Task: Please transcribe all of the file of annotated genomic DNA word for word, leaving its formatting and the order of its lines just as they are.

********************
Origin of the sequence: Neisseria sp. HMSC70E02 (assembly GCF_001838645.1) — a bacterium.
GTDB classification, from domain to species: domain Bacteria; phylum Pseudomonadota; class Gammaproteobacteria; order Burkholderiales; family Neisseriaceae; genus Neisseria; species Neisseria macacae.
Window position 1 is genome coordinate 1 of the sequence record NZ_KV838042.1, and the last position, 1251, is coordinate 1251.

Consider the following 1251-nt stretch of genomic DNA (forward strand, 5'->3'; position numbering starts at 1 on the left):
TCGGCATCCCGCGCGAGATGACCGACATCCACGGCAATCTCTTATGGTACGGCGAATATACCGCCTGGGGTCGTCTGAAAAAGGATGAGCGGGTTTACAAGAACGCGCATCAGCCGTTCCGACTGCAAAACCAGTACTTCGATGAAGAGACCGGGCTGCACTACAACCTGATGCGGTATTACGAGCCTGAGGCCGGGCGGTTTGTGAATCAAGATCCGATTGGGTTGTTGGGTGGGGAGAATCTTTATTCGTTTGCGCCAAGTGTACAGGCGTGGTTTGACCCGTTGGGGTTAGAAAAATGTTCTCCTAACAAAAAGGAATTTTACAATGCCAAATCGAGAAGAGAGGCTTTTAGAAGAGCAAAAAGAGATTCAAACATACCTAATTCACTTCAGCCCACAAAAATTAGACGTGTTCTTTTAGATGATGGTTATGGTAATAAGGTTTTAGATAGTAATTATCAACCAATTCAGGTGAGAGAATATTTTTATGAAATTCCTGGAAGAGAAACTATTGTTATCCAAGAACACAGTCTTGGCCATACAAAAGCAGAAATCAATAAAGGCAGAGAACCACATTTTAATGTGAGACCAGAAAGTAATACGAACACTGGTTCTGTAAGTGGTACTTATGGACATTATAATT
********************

Origin of the sequence: Neisseria sp. HMSC70E02 (assembly GCF_001838645.1) — a bacterium.
GTDB classification, from domain to species: domain Bacteria; phylum Pseudomonadota; class Gammaproteobacteria; order Burkholderiales; family Neisseriaceae; genus Neisseria; species Neisseria macacae.
Window position 1 is genome coordinate 1 of the sequence record NZ_KV838042.1, and the last position, 1251, is coordinate 1251.

Consider the following 1251-nt stretch of genomic DNA (forward strand, 5'->3'; position numbering starts at 1 on the left):
TCGGCATCCCGCGCGAGATGACCGACATCCACGGCAATCTCTTATGGTACGGCGAATATACCGCCTGGGGTCGTCTGAAAAAGGATGAGCGGGTTTACAAGAACGCGCATCAGCCGTTCCGACTGCAAAACCAGTACTTCGATGAAGAGACCGGGCTGCACTACAACCTGATGCGGTATTACGAGCCTGAGGCCGGGCGGTTTGTGAATCAAGATCCGATTGGGTTGTTGGGTGGGGAGAATCTTTATTCGTTTGCGCCAAGTGTACAGGCGTGGTTTGACCCGTTGGGGTTAGAAAAATGTTCTCCTAACAAAAAGGAATTTTACAATGCCAAATCGAGAAGAGAGGCTTTTAGAAGAGCAAAAAGAGATTCAAACATACCTAATTCACTTCAGCCCACAAAAATTAGACGTGTTCTTTTAGATGATGGTTATGGTAATAAGGTTTTAGATAGTAATTATCAACCAATTCAGGTGAGAGAATATTTTTATGAAATTCCTGGAAGAGAAACTATTGTTATCCAAGAACACAGTCTTGGCCATACAAAAGCAGAAATCAATAAAGGCAGAGAACCACATTTTAATGTGAGACCAGAAAGTAATACGAACACTGGTTCTGTAAGTGGTACTTATGGACATTATAATT